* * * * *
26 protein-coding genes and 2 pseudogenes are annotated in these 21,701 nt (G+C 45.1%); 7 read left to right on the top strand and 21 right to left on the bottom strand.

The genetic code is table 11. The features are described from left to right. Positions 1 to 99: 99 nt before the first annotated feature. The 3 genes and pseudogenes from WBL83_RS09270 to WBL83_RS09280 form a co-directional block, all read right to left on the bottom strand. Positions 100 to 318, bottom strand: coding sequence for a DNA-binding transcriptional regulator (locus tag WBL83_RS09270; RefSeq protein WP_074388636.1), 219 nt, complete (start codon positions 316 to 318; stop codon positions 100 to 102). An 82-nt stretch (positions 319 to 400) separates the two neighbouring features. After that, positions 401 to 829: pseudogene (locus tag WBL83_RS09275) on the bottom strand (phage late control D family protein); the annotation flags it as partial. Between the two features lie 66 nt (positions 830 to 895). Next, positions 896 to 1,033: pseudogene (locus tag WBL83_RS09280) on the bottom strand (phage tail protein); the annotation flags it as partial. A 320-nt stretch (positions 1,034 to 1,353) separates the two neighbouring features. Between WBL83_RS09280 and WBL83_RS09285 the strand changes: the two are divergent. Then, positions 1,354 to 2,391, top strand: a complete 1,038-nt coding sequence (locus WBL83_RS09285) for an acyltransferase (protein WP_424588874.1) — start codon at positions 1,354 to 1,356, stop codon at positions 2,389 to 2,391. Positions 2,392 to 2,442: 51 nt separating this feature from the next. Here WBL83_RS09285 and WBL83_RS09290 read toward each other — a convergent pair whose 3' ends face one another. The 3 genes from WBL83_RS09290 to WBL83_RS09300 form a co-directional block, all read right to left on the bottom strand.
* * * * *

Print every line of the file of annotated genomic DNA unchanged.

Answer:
26 protein-coding genes and 2 pseudogenes are annotated in these 21,701 nt (G+C 45.1%); 7 read left to right on the top strand and 21 right to left on the bottom strand.

The genetic code is table 11. The features are described from left to right. Positions 1 to 99: 99 nt before the first annotated feature. The 3 genes and pseudogenes from WBL83_RS09270 to WBL83_RS09280 form a co-directional block, all read right to left on the bottom strand. Positions 100 to 318, bottom strand: coding sequence for a DNA-binding transcriptional regulator (locus tag WBL83_RS09270; RefSeq protein WP_074388636.1), 219 nt, complete (start codon positions 316 to 318; stop codon positions 100 to 102). An 82-nt stretch (positions 319 to 400) separates the two neighbouring features. After that, positions 401 to 829: pseudogene (locus tag WBL83_RS09275) on the bottom strand (phage late control D family protein); the annotation flags it as partial. Between the two features lie 66 nt (positions 830 to 895). Next, positions 896 to 1,033: pseudogene (locus tag WBL83_RS09280) on the bottom strand (phage tail protein); the annotation flags it as partial. A 320-nt stretch (positions 1,034 to 1,353) separates the two neighbouring features. Between WBL83_RS09280 and WBL83_RS09285 the strand changes: the two are divergent. Then, positions 1,354 to 2,391, top strand: a complete 1,038-nt coding sequence (locus WBL83_RS09285) for an acyltransferase (protein WP_424588874.1) — start codon at positions 1,354 to 1,356, stop codon at positions 2,389 to 2,391. Positions 2,392 to 2,442: 51 nt separating this feature from the next. Here WBL83_RS09285 and WBL83_RS09290 read toward each other — a convergent pair whose 3' ends face one another. The 3 genes from WBL83_RS09290 to WBL83_RS09300 form a co-directional block, all read right to left on the bottom strand.